On Thursday, August 2, 1928, a pair of Boy Scouts were hiking in the area of Stone Canyon above Mulholland Drive. They were curious about the buzzards circling in the sky above them. The scouts didn’t need to possess special wildlife badges to know that buzzards are generally the bearers of bad news for some unfortunate creature, so they took their concerns to Howard Rygaard, a Ranger at City Fire Patrol Station #1. Upon investigation Rygaard found the nude, badly decomposed and partially dismembered body of a woman. The ranger phoned the police.
The condition of the woman’s body made an immediate identification impossible–she had been ripped apart by coyotes. Detectives found a couple of small clues at the scene: a broken strand of beads, a wedding ring, and shell casings from a .38 caliber revolver.
The detectives began their investigation with the wedding ring in which there was a number that led them to a pawn shop on South Main Street. The ring had been had been pawned by a woman who identified herself as Mrs. Barber of 841 Golden Avenue. Then they located a missing persons report dated July 23, 1928 in which they found an interesting anonymous tip involving a man named Barber. The tipster said that Barber and his pregnant wife had been seen leaving together in a rented car, apparently to go for a Sunday drive, but when Mr. Barber had returned hours later he was alone.
Buried in the police report was the tipster’s name, Mrs. Gertrude Riebling of 1215 North Avenue 54 in Highland Park. Mrs. Riebling didn’t know the Barbers–she’d heard the story from a friend of hers who was a neighbor of the missing woman and decided to contact the law.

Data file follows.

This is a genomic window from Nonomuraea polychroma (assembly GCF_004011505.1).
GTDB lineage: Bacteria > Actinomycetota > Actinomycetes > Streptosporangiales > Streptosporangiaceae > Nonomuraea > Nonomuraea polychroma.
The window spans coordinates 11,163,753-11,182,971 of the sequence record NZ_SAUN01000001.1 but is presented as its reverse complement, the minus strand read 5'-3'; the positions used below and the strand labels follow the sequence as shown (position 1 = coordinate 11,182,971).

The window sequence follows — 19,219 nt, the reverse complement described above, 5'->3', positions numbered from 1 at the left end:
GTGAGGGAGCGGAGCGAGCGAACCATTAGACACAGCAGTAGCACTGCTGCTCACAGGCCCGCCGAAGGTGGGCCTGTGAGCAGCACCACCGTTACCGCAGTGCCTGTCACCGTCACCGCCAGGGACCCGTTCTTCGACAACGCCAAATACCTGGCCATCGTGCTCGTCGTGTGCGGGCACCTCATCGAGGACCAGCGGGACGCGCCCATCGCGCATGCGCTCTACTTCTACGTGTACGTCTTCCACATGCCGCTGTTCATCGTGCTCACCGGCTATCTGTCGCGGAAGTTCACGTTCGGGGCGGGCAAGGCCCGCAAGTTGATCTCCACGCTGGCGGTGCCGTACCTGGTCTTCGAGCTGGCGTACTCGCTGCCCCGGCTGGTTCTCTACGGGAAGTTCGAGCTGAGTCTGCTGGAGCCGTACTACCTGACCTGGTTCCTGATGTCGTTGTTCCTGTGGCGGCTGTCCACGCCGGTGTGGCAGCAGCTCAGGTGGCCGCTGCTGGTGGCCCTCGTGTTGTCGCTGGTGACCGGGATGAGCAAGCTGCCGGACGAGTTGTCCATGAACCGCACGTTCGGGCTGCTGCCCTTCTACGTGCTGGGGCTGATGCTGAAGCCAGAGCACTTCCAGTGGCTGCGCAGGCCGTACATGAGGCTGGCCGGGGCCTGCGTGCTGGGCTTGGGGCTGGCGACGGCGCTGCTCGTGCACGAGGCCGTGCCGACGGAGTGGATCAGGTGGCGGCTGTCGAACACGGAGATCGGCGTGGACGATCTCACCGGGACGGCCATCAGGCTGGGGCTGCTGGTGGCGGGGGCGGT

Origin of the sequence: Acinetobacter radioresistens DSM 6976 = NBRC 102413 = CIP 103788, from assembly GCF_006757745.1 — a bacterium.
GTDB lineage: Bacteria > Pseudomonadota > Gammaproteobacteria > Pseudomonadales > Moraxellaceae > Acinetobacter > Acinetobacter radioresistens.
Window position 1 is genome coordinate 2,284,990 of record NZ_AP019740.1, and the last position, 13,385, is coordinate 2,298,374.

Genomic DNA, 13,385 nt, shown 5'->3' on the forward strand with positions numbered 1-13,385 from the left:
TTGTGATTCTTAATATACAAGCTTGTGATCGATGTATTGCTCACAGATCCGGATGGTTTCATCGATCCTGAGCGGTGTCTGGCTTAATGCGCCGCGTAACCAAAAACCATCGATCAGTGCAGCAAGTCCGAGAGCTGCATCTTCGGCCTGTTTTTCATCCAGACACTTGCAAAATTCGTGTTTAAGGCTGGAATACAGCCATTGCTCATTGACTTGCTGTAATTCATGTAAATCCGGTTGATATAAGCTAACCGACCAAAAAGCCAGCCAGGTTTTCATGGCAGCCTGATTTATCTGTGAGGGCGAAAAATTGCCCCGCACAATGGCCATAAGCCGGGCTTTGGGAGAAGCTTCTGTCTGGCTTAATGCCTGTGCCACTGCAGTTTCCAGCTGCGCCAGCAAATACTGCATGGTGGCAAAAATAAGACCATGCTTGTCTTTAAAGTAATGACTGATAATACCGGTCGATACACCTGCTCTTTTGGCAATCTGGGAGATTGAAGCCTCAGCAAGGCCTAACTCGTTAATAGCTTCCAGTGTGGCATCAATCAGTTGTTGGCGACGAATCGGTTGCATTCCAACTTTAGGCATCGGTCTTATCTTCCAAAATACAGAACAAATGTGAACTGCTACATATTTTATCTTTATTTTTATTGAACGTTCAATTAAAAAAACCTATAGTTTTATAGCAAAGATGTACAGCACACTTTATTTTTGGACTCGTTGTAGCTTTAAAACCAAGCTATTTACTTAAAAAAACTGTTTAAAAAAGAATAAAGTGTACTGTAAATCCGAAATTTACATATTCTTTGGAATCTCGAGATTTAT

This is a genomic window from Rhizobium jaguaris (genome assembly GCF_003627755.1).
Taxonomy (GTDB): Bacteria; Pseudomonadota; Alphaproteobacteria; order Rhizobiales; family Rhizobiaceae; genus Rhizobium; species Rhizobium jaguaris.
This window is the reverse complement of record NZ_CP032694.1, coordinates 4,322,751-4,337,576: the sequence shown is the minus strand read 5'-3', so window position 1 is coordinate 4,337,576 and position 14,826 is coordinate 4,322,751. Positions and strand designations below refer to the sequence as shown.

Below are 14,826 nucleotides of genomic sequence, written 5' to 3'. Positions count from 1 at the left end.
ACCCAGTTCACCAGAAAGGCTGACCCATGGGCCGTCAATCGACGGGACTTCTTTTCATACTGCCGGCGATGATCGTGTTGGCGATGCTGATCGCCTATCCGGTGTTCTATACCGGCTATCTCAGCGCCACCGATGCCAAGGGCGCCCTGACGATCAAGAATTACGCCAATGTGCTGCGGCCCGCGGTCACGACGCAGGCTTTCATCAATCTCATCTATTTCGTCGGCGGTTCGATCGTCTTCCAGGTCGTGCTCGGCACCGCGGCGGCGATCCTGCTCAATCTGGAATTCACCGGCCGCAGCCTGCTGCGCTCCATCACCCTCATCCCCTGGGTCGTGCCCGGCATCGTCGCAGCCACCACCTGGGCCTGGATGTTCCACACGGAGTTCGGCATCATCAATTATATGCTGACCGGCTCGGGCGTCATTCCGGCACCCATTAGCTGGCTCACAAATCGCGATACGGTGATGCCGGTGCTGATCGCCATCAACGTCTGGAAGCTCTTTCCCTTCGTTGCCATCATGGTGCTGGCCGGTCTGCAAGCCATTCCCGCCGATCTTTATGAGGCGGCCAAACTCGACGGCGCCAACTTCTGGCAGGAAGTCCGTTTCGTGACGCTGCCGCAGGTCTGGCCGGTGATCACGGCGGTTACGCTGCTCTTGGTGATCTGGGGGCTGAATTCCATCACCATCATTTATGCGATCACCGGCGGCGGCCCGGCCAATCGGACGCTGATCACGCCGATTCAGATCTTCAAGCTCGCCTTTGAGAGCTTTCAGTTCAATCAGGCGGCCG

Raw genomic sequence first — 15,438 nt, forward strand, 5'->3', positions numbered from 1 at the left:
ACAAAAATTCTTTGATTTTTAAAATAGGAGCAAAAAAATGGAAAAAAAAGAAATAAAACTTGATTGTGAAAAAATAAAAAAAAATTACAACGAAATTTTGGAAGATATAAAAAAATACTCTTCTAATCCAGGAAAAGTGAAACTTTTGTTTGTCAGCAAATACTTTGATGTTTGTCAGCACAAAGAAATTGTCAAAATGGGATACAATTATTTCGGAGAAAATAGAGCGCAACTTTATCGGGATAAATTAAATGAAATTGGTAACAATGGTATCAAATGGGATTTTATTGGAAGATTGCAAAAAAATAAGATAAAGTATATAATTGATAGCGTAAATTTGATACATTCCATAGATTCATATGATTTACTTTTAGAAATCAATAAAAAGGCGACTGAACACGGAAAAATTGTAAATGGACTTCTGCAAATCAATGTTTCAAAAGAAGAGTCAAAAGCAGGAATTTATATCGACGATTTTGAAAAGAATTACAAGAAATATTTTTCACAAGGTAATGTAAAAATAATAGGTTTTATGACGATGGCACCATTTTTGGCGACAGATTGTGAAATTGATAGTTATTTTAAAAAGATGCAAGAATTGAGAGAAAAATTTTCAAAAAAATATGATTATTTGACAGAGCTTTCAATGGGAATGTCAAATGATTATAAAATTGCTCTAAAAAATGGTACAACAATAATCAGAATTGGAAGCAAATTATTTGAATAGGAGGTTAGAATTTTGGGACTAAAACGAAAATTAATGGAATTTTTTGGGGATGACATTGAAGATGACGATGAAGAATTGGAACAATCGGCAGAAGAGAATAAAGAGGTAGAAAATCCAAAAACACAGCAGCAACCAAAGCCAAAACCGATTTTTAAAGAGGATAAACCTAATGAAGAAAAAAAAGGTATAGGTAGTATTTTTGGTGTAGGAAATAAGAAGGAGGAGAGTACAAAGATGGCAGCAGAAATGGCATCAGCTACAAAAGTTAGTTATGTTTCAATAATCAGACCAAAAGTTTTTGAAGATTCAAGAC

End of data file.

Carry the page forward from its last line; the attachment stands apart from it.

LAPD Detective Lieutenants Condaffer, Sanderson and Stevens traced Mr. Barber to an engineering firm on Mateo Street where they took him into custody for questioning. He had been employed at the firm for only a few months and not under the name Barber–his co-workers knew him as Russell Burnholme.
During questioning Russell revealed that his surname wasn’t Barber and it wasn’t Burnholme either–he was actually Russell St. Clair Beitzel, a YMCA leader and college graduate from Philadelphia. The police followed up their chat with Russell with a few very enlightening telephone calls to the City of Brotherly Love.
Barbara Burnholme was actually Barbara Mauger, a nineteen year old waitress whom Russell had met while the two were working at Blauner’s Department Store in Philadelphia. Oh, and there was a Mrs. Beitzel but it wasn’t Barabara. Cops spoke with Jean Mellinger Beitzel, Russell’s legal wife and the mother of his four and five year old sons. Jean said that Russell had deserted her about a year earlier for the Mauger girl, and he’d stolen $300 from the department store’s safe to finance his new life. Jean intimated that marriage and fatherhood had weighed heavy on Russell and that was why he’d fled.
When the cops confronted him with a deserted wife, two kids and a $300 theft, Russell ‘fessed up. But he steadfastly maintained his innocence in Barbara Mauger’s death and kept repeating: “I did not kill her.” His protestations of innocence were becoming harder for the police to believe because they were turning up a compelling amount of circumstantial evidence in Barbara’s murder, and all of it pointed directly to Russell.
The cops undoubtedly hoped to wrench a confession from Russell when they drove him out to the scene of Barbara’s death (at least they believed it was Barbara, the badly decomposed and mutilated body had not yet been positively ID’d), but according to a newspaper account the suspect was “calm, indifferent and even at times laughing, despite the stench and grewsomeness (sic)”.
In another effort to shake-up the suspect, the cops drove him to the undertaker’s parlor in Van Nuys where the mutilated remains were being held. Russell looked down at the corpse and said: “It looks as though it may have been her.”
NEXT TIME: Science leads to an identification of the dead body on Mulholland Drive as the case against Russell Beitzel continues to build.